31 July 2014

Restaurants & Bars

Find and book great restaurants

Find a Restaurant

Square Meal Selections

Register here for your Square Meal Guides


Restau-RANT: why can’t more local pubs offer a decent wine list?


restauRANT bad wine 2012 - RestauRANT.jpgForced to choose between a rancid white and a tannic red, Nina Caplan would go for the coffee. Why can’t more local pubs offer a decent wine list?

A woman sidles into a pub. This isn’t the start of a joke: not a good one, anyway. I’m the woman, the time is a freezing Sunday last winter, the pub is a Railway Tavern in a godforsaken Hampshire town which appears, on a cursory drive-through, to have no easily accessible leisure options and certainly none that is open on a Sunday. Except this pub. The Railway Tavern is heaving. The Ark must have looked a bit like this, once the rain started.

I am in here because I’ve got 45 minutes until my train and don’t want to catch hypothermia in the interim. This place is the English country pub at its grimmest, and I’ve only had to venture an hour’s train ride out of London to find it. There are three whites and three reds by the glass, and you know that the manager – if he or she thinks about it at all, which is unlikely – is proud of having so many. The whites are a tasteless Pinot Grigio for those who’d rather be drinking vodka but won’t admit it; an over-oaked Chardonnay for the sweet of tooth; and a rancid Sauvignon Blanc, otherwise known as the sophisticated option. Provenance? Vintage? Who’s asking and why do they want to know?

I look around at the Sunday crowd, and for the first time I understand the point of alcopops. In the kind of London pub I patronise, where the assumption is that wine drinkers care about the taste as well as the percentage proof, such sugary alcoholic fizz would be an admission of defeat. But here, where the open bottles line up forlornly in the glass-fronted fridge, pleading silently for love like puppies in a dogs’ home, it may just be a survival strategy.

I know the English are supposed to be a nation of beer drinkers, leaving wine to the kind of toff who enters a pub only when in search of an oik to hold his horse. But the French were once a bunch of neck-slicing rebels, the Japanese used to welcome tourists with gunfire and the Italians weren’t a nation at all until 150 years ago. They’ve all got over these historical quirks: what’s the matter with us?

Part of the problem is surely grassroots ignorance. If the only wine you ever try tastes like a punishment, you’ll probably use it as a shortcut to drunkenness when you’re going out in a big enough group to make a bottle of wine a cheap alternative to spirits and mixers. I’m not taking up the fight against binge-drinking here; that’s for another rant. The point is, most young people learn to drink in pubs. They are places of education, unlikely as that may sound, and the barely legal should be given the chance to try something palatable. In pubs with good wine lists, of which there are many, in London and across the country, it is often the driver who upgrades: since they will be drinking only one glass, they are prepared to splash out a little more. Everybody should be encouraged to do this, even – especially – if they’re going to drink a lot more than a glass.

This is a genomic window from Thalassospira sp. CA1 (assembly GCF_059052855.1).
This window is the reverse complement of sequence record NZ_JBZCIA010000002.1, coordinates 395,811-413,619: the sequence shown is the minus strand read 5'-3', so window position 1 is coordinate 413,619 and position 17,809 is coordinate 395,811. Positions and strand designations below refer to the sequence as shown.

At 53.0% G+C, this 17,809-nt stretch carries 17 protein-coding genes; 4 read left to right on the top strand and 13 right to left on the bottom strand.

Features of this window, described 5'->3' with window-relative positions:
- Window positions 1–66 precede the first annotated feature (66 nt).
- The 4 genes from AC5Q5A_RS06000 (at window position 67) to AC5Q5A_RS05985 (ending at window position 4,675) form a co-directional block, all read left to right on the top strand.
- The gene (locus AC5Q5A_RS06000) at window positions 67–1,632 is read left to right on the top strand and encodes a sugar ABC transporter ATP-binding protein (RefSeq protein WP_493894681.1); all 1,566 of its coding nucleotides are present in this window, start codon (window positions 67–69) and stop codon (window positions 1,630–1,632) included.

Some never will: fine. But those who do may like what they try; they may buy a bottle of something drinkable one day. After all, there is England’s reputation to consider. We are known both as the best country in the world to buy wine, from a variety point of view, and as a bunch of hooligans who wouldn’t recognise a decent drop if it was forced into us, in which case we’d probably glass the forcer. Pubs – ordinary locals, not just gastropubs – should be burnishing the former reputation, and puncturing the latter.

What about me, in my Railway Tavern in Hell, Hants? Did I hold my nose and down a super-tannic Merlot or an over-oaked Rioja? Did I run weeping from the warm fug of bad booze to shiver sober but smug on that platform? Reader, I did neither, although it was hard to keep from crying as I watched those around me industriously swallowing their medicine. I ordered coffee, then watched in appalled fascination as the bartender reached behind the espresso machine, with its sign saying ‘Try our Fairtrade Coffees!’ and pulled out a large tub of Nescafé. Customers were bringing back the machine-made coffee complaining of grounds, she said, ‘but when I make them a cup with the instant, they love it!’

Never mind that pub: I’m seriously contemplating leaving the country.

Caplan’s top three pub wine crimes

1. Selling Pinot Grigio – there are a couple of good ones, but even nice pubs don’t tend to have those by the glass.

2. Answering the question ‘which wines do you have?’ with ‘red and white’.

3. Responding to a geographical question about an international grape such as Cabernet Sauvignon as though the questioner had asked what the vine’s parents do for a living.

Nina Caplan is the New Statesman’s drinks critic

ILLUSTRATION: Graham Humphreys

« Restau-RANT: our columnists get their teeth into London dining